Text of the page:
I AM NOT A shopper; I'm a buyer. This is the main reason I don't really browse Web sites that have shopping cart icons and don't ever look at eBay. Ever.
OK, that's a lie. Everyone goes on eBay at some point. I did an office poll, and even senior editor Joe Lorio, whom you wouldn't peg as an eBay shopper, said, "Of course I do."
As you would guess, eBay Motors is our site of choice. We have bought, we have sold. But I have resisted even looking at this site for the past couple of years.
Because this is what happens: I get an e-mail from the jolly, Detroit-based "Motors" PR team in February. They would like to walk me through the newly redesigned eBay Motors site. I avoid them like the plague. I reschedule twice. I have no need to discover the "improved buyer experience." I don't need them to "help make buying a vehicle online even easier." Hmm. I read further. The new site does sound swell, with much better research tools built right into the pages. I could be more polite to them.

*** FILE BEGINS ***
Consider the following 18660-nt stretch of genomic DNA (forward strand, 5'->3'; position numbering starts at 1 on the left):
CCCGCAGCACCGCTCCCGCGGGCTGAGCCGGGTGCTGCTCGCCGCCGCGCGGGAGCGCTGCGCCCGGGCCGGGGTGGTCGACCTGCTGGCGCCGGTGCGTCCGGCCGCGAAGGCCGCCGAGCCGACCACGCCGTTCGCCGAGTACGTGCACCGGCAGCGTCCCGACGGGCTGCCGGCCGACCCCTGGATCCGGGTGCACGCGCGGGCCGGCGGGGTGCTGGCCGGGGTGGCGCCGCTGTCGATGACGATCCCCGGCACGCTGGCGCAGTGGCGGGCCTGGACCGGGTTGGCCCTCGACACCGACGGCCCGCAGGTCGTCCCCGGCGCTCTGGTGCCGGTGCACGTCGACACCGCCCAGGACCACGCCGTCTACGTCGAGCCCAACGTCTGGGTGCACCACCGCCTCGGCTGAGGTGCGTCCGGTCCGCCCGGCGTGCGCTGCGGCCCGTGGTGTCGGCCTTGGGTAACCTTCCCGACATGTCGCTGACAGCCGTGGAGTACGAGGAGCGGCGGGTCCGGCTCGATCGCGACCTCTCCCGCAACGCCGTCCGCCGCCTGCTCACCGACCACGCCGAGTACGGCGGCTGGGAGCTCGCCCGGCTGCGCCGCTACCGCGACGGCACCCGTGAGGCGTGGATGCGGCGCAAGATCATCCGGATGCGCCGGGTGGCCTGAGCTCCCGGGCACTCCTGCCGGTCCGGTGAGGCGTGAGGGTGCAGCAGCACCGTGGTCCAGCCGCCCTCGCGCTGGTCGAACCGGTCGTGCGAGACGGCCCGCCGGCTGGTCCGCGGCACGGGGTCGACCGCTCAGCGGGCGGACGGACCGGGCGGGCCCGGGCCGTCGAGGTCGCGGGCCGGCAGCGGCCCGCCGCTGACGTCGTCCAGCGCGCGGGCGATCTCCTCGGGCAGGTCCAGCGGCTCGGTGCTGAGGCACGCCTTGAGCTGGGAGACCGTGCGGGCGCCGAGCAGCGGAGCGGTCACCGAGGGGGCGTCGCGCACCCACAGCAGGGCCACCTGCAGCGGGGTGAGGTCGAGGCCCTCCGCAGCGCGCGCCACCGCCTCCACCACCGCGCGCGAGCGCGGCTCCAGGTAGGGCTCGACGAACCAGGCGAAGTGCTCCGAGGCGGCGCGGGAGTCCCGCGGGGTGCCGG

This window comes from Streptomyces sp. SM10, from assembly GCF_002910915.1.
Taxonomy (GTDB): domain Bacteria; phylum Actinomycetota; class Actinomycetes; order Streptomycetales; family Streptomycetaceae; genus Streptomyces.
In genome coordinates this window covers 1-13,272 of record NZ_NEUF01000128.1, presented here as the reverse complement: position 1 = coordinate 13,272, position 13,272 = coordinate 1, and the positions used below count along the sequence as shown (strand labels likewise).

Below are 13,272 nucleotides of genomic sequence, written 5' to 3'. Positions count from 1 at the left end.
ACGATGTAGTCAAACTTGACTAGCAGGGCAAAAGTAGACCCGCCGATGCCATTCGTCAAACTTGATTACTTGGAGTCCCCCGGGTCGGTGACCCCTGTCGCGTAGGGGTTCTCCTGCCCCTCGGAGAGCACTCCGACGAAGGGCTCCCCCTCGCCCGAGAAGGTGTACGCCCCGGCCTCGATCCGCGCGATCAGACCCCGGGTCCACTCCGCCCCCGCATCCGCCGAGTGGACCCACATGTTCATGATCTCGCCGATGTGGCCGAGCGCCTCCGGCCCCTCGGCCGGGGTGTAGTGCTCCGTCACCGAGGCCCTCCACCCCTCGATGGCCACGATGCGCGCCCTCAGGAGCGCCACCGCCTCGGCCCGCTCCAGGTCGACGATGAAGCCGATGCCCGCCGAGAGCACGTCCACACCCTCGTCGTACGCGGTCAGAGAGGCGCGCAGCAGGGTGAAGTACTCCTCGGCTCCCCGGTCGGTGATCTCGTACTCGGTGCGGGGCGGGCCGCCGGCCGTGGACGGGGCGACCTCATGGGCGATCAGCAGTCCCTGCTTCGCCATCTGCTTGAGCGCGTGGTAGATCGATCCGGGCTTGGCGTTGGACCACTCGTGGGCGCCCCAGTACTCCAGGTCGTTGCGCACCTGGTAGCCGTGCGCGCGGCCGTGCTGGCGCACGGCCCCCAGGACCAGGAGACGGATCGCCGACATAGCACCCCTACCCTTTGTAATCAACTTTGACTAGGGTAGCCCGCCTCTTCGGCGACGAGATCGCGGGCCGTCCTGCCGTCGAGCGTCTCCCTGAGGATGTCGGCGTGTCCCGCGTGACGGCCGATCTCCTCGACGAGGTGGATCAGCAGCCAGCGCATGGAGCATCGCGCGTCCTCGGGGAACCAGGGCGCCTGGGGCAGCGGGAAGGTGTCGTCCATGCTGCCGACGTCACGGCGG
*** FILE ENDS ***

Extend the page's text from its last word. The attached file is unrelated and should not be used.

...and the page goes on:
I agree to a conference call with the PR and eBay Motors folks. I call in at the appointed hour. The eBay folks are not on the line, but one PR guy is. We talk to each other for five minutes, waiting. The eBay folks burst onto the phone and beg for another five while they attempt to locate their product specialist.
And then I make my fatal error. I decide to log on to the site myself and poke around so I have some pithy questions ready. A family member of mine is going to need a used car soon, and I'm thinking Korean. I click on Kia. There is a pristine, one-owner Rio. The miles are low, the current bid doesn't meet the reserve, and the reserve has been lowered once already. There are only a few hours left in this auction. I type in a bid that's just a little bit higher. Congratulations! I am now the highest bidder! I could cry.